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Reagan Rock, 14, grew up celebrating her Italian heritage. Her grandmother cooked meatballs and classic Italian dishes. She always identified as Italian-American. But the high school freshman at the Old Rochester Regional High School in Mattapoisett, Massachusetts, near Cape Cod, has recently leaned in to her little-explored Irish heritage.

Reagan was one of 30 lucky high schoolers to enroll in a popular English elective focused on genealogy, offered at the school for the last five years. Over the course of the semester-long class, students research their own family histories, tracing one line back as far as they can through birth, death and marriage records, Census records, and church records, primarily. Tracing her father’s father’s line, Reagan discovered her family came to the United States in 1849 with a flood of other Irish immigrants escaping the potato famine. She found the location of her last relative’s grave in central Ireland, where the family lived. And next month, she will visit that grave with her father and grandmother on an extracurricular pilgrimage, inspired by the class.

Reagan said she has done long-term projects before, but never something so important to her personally and never as the centerpiece of an entire class.

“It was the most interesting project that I’ve ever done and the fact that it was a semester let me do it fully and in the best way,” Reagan said.

She and her classmates created their own books, which they presented to their families and community members in January as a final, public hurrah. Each student’s book featured photos, narrative and copies of some of the vital records they had tracked down.

Kathleen Brunelle, a longtime English teacher at the high school, didn’t design the course with the latest education trends in mind, but she inadvertently lined right up with them. Project-based learning has become a popular method of deeply engaging students in assignments they can dig into over the course of several weeks or even months. While Brunelle made an overarching demand – that they create a book using the results of their genealogy research – students could choose which family line to research and spent most of the semester making their own decisions about what leads to follow.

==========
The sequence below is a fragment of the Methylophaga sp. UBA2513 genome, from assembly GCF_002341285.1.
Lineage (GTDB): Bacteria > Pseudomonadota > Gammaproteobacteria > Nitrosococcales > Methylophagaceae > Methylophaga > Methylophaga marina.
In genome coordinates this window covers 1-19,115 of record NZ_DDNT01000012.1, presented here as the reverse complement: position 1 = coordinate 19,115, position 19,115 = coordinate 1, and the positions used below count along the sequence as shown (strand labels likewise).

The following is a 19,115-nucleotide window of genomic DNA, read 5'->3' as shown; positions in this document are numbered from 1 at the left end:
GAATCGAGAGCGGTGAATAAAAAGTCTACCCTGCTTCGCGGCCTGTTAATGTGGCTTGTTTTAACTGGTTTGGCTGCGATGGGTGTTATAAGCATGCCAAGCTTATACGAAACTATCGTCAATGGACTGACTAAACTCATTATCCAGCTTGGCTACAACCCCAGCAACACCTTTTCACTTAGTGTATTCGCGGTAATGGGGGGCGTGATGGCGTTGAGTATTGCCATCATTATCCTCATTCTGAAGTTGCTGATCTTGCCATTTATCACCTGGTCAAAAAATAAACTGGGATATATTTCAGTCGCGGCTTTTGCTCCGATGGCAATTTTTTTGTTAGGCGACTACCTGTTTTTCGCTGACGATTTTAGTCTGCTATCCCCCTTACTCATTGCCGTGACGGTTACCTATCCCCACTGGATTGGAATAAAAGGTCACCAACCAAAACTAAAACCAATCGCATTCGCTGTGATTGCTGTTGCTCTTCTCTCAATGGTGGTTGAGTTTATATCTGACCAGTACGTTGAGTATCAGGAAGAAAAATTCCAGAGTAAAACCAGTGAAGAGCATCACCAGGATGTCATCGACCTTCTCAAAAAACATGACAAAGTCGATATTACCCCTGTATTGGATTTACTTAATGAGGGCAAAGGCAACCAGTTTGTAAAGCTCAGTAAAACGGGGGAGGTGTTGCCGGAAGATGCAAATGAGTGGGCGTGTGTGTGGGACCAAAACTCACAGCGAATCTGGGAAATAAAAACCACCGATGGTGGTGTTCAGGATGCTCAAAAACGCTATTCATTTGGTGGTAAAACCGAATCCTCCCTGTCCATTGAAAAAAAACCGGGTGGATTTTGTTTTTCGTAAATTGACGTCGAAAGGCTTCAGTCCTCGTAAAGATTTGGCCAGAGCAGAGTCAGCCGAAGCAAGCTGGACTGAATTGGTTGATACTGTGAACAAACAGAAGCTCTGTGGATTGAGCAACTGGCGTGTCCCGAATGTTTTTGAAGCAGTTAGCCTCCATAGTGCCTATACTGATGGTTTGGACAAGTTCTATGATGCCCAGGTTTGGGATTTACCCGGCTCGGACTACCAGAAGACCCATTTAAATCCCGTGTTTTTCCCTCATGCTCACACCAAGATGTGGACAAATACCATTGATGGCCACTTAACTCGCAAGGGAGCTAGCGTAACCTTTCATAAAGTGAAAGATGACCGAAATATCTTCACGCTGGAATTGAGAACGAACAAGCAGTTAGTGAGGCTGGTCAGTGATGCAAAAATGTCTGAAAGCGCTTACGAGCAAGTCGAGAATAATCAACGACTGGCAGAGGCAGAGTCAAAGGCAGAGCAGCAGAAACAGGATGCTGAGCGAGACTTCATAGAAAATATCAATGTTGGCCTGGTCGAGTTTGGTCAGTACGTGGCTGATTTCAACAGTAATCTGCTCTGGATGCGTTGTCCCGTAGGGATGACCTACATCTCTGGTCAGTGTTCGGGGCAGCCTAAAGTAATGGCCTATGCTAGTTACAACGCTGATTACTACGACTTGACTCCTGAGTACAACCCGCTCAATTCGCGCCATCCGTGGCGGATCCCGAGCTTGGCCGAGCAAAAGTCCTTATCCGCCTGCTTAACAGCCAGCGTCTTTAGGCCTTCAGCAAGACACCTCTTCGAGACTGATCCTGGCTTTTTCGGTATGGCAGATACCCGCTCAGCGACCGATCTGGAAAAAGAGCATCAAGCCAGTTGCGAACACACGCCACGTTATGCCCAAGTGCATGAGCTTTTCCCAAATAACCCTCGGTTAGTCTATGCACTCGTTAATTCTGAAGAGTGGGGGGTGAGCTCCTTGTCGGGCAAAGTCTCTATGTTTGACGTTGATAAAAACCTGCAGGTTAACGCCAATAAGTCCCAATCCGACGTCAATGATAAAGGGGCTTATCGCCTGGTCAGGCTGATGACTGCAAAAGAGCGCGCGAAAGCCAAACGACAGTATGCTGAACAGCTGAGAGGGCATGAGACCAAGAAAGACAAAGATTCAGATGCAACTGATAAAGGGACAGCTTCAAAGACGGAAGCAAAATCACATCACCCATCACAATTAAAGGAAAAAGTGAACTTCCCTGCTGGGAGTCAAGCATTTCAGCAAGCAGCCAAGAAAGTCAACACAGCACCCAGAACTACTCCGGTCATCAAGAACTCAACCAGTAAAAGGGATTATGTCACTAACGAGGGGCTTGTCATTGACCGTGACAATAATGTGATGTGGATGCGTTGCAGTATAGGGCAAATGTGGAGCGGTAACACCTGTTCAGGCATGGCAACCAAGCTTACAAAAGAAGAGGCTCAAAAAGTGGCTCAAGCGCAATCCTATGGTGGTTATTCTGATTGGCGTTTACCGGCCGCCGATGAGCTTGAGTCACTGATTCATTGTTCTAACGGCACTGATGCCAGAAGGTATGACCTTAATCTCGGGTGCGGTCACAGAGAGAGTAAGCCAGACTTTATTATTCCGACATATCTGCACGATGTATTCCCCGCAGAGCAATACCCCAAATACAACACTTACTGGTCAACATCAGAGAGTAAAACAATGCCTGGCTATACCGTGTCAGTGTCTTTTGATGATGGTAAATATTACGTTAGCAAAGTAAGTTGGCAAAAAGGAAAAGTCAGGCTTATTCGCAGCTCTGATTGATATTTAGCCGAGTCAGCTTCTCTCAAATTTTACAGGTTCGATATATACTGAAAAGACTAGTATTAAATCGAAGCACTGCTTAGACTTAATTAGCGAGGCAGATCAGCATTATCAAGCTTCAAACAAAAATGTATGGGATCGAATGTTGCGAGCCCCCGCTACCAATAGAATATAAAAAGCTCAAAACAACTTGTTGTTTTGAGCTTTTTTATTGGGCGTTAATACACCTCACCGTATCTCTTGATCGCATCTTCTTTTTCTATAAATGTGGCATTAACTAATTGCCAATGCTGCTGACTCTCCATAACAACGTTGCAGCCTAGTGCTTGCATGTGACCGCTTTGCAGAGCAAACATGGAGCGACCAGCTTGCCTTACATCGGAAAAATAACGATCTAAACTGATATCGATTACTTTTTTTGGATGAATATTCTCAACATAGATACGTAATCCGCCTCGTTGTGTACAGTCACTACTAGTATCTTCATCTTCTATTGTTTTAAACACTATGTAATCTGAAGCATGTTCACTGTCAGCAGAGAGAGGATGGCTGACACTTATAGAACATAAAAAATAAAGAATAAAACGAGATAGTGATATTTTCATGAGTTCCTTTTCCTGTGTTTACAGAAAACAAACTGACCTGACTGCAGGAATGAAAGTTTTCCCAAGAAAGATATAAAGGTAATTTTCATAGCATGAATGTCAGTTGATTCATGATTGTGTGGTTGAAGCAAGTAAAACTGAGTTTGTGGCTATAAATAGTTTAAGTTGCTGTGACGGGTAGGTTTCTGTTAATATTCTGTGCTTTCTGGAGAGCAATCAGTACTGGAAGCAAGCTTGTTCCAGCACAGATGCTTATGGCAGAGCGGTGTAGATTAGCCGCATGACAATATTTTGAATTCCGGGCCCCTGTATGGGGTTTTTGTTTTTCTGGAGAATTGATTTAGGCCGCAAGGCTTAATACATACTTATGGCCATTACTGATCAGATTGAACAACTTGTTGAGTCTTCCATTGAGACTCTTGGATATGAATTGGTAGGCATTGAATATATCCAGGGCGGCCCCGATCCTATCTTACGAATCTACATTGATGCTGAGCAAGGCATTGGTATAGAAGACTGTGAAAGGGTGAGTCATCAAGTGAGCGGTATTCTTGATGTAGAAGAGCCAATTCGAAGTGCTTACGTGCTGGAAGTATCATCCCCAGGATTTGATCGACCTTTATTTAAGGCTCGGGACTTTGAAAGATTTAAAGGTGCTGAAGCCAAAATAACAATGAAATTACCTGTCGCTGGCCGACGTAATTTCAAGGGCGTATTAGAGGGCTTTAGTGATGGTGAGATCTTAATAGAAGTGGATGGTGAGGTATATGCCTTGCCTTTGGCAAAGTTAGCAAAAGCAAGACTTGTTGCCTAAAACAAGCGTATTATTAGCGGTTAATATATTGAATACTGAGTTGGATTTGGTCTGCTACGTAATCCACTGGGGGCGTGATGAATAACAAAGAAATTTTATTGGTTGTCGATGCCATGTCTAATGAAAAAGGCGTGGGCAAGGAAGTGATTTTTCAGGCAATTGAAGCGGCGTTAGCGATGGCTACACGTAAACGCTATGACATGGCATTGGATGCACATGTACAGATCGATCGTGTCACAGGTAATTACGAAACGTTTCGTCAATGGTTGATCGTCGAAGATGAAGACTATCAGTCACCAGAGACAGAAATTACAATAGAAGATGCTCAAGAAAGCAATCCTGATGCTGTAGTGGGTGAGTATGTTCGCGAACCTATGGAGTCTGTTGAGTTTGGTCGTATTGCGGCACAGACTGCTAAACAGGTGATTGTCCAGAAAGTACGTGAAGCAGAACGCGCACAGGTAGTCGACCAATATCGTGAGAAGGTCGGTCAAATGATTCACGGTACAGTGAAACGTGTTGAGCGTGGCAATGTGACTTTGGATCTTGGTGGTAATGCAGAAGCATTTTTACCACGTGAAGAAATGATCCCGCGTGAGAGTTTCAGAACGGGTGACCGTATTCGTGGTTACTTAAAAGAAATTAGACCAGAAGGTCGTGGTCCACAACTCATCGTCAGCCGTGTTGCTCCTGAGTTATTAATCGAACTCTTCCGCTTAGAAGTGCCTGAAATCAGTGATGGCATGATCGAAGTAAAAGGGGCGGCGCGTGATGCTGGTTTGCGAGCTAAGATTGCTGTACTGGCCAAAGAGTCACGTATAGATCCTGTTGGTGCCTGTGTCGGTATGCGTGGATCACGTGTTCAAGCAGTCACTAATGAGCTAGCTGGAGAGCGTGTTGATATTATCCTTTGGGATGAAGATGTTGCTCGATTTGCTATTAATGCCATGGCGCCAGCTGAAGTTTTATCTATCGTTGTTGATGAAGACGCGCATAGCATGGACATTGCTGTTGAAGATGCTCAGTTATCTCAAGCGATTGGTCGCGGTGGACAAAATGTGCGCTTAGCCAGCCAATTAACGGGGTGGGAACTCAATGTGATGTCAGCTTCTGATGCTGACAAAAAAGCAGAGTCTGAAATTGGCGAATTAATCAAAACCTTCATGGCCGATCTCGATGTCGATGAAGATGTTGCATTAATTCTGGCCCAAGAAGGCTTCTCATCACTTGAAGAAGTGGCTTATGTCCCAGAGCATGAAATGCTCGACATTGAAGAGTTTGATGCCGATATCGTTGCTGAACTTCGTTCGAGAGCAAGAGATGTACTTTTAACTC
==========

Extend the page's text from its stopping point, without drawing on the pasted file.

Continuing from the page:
Brunelle taught the students how to do genealogy research online, in libraries and at the local city hall. She guided them through discoveries that contradicted their own family lore and kept them on track to finish their books on time. But she spent most of the semester as a brainstorming resource for students as they plugged along on their own. This type of instruction tends to empower students, and the personal relevance of the assignment can be a real motivator.

“It has this deep meaning for kids and it really does go beyond the classroom,” Brunelle said.

Related: Project-based learning boosts student engagement, understanding

Sometimes kids had trouble finding records. Those whose families immigrated within the last generation or two had only a tiny footprint in the United States, and finding records in other countries can be very difficult without traveling there.

A second-generation Greek student ended up relying on family accounts because she couldn’t locate very many records. While she didn’t know what her great-grandparents did for a living, she knew what town they were from and was able to do research about the economy and customs of that town, which offered hints about what their lives may have been like. And she wrote a portion of her book about how different life is in the United States, chronicling the experiences of her immigrant parents.

Sometimes kids found unexpected ancestries – like one white student who found an ancestor labelled “mulatto” on an old Census. She didn’t know her family had mixed-race heritage.

Brunelle hopes to broach more difficult conversations about race and ancestry in future years. In a school that is more than 90 percent white, her genealogy course offers a rare opportunity to talk about diversity.

“Especially where our school is not culturally diverse, within our genealogies, we are,” Brunelle said.

Reagan is already using her newfound research skills in a history class. Now she has concrete strategies for finding obscure information and using one piece of evidence to find something else. And her book has become an immediate family treasure. She expects it to become an heirloom, valuable to all those who come after her.

“This can be written in a way where future generations can understand it,” Reagan said, contrasting that with her family’s Bible, passed down through the generations, tracking her relatives’ births and deaths in cursive handwriting. “Because it’s in a book and more storytelling form, it’s more entertaining to read.”

Editor’s note: This story led off this week’s Future of Learning newsletter, which is delivered free to subscribers’ inboxes every other Wednesday with trends and top stories about education innovation. Subscribe today!

This story about genealogy research was produced by The Hechinger Report, a nonprofit, independent news organization focused on inequality and innovation in education. Sign up for Hechinger’s newsletter.

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